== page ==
Recognizing Indigenous History Month, Public Invited to Flag Raising and Workshops

Posted On Wednesday June 01, 2022

The Municipality of Kincardine recognizes First Nations, Métis, and Inuit Peoples this June for Indigenous History Month.

Indigenous History Month provides an opportunity to reflect on the histories, sacrifices, culture, contributions, and strengths of Indigenous Peoples, recognizing that knowledge is a key component of the journey towards reconciliation. 

For Indigenous Peoples, the month is an invitation to celebrate history in the spirit of pride and preservation; For non-Indigenous Canadians, it’s an opportunity to learn and recognize the role Indigenous Peoples have played - and continue to play - in shaping Canada.

At 9:30am on June 21, National Indigenous Peoples Day, the Municipality of Kincardine will raise the “Every Child Matters” Flag at the Davidson Centre.

“Raising awareness around Indigenous History, including the devastating discoveries from former Residential Schools, is one way we’re taking meaningful action on a journey towards reconciliation,” said Mayor Gerry Glover.

The Municipality of Kincardine is also launching two new workshops in June and July, both aimed at providing truthful education around Indigenous History.

History of the Land from a first Nations, Métis, and Inuit Perspective will be held virtually on June 14, from 1:30pm – 3:30pm. The workshop is facilitated by the Historic Saugeen Métis and available for registration at


The Truth work of reconciliation for Settler peoples – Virtual Series – 3

The following three sessions are interconnected and therefore participants need to commit to attending all three sessions to get the most from the learning.  There will also be a list of readings in between classes.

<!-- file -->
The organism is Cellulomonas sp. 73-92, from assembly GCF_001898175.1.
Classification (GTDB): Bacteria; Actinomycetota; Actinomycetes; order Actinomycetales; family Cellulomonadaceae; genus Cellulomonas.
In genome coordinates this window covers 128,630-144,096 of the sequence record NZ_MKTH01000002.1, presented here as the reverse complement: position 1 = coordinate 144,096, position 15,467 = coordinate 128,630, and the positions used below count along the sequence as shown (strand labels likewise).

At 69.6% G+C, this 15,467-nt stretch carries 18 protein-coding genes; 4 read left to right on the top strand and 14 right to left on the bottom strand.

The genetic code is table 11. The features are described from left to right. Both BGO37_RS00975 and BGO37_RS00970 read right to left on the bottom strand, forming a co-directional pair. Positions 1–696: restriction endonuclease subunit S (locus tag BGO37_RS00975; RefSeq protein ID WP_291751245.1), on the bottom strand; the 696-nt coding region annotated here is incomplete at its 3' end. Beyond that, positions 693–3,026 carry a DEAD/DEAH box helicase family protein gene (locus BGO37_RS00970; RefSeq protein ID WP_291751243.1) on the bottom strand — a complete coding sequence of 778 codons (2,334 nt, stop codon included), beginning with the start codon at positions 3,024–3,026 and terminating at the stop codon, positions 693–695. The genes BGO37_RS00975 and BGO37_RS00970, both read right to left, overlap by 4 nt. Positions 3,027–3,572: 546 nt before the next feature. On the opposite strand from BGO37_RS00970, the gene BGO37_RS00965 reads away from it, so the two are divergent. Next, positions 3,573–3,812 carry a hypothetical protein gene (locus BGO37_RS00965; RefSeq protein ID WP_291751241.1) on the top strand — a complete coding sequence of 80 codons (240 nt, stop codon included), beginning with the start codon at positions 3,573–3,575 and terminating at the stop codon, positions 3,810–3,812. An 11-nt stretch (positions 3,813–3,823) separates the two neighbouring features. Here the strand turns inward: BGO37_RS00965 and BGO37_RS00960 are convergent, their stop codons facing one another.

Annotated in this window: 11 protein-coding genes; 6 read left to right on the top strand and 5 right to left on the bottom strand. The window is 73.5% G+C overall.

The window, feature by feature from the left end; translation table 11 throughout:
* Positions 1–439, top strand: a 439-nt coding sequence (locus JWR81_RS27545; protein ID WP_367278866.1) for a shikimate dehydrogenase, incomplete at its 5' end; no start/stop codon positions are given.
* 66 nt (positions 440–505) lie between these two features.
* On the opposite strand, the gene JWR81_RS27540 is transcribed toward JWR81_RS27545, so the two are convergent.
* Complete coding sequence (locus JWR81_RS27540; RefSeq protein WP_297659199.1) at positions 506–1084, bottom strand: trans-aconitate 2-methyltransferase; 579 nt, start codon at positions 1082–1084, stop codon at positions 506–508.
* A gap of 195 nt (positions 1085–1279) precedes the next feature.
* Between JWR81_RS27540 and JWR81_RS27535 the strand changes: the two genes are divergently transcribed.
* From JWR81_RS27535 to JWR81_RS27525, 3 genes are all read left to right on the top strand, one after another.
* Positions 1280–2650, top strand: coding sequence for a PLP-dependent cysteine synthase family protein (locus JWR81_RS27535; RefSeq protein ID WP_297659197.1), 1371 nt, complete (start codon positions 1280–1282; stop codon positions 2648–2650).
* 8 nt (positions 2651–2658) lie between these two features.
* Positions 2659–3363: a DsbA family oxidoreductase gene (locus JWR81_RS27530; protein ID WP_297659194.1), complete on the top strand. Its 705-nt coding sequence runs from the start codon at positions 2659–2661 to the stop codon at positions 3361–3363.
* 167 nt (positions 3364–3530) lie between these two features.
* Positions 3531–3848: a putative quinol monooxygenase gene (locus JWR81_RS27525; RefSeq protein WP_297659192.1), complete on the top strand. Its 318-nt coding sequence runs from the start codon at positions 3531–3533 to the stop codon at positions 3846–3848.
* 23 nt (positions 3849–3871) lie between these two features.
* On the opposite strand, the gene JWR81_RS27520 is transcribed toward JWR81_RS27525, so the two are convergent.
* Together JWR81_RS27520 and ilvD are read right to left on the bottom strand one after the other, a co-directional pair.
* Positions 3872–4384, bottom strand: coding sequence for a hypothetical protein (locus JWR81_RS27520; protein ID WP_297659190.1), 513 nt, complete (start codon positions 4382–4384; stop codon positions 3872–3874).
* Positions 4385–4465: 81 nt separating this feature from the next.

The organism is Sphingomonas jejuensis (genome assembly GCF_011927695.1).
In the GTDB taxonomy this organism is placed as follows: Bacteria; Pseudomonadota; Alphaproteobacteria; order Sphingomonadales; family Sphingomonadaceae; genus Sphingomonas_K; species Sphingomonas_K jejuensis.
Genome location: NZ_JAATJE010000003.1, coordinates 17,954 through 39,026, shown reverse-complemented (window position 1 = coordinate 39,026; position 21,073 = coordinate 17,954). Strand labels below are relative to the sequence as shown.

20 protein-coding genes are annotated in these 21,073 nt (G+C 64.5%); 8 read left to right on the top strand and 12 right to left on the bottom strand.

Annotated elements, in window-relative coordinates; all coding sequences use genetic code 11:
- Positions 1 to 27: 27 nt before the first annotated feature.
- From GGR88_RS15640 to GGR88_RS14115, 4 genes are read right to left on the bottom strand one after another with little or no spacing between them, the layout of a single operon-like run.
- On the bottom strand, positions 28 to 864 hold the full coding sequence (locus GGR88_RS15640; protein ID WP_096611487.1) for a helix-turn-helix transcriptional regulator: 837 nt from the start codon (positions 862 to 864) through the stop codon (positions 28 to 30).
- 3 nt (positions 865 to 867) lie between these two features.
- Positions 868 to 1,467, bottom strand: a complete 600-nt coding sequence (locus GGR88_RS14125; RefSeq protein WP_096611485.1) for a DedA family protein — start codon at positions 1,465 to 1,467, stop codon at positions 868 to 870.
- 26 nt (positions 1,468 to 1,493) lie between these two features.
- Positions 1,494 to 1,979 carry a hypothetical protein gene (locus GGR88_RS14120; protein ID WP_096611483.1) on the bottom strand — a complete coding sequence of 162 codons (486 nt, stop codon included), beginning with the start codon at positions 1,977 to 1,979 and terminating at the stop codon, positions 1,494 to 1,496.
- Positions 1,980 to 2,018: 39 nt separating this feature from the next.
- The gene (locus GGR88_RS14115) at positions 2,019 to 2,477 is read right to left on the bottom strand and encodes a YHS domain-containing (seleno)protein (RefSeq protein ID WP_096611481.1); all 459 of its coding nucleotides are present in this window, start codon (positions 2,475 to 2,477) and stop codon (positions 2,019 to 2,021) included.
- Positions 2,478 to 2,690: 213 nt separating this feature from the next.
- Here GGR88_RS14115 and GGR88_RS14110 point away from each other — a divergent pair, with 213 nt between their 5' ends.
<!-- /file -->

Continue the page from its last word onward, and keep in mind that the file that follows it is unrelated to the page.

Facilitator – Kelly Laurila  


Session 1: Tuesday, July 5, 1:30 to 4:00

There will be discussion of Indigenous knowledges that will serve to provide context for understanding the colonial impacts on Indigenous peoples, as well as offer a pathway forward with reconciliation. An overview of the Truth and Reconciliation process, importance of truth before reconciliation, and understanding oneself in relationship to the land and Indigenous peoples.


Session 2: Tuesday, July 12, 1:30 to 4:00

Discussions of Indian Residential Schools, unmarked graves, and/or the tragic historical and contemporary experiences of Indigenous peoples can raise feelings of shame, guilt, denial, and/or avoidance and/or they may prompt such questions as: "Why didn't I know this?" or "How could this have happened?" or "What does this have to do with me?" We are going to discuss and work through the logic of colonial processes behind these feelings and questions which have enabled historical and ongoing harms.


Session 3: Tuesday, July 19, 1:30 to 4:00

Reconciliation is a journey without an end. How can the spirit of reconciliation be envisioned in all our relations? Decolonization, allyship, United Nations Declaration of Indigenous peoples' Rights (UNDRIP) and Bill C-15 will be discussed along with implications for equity, diversity, inclusion, and belonging; and applications in policies, practice, and engagement with Indigenous peoples.

Register Here

Learn more about both workshops at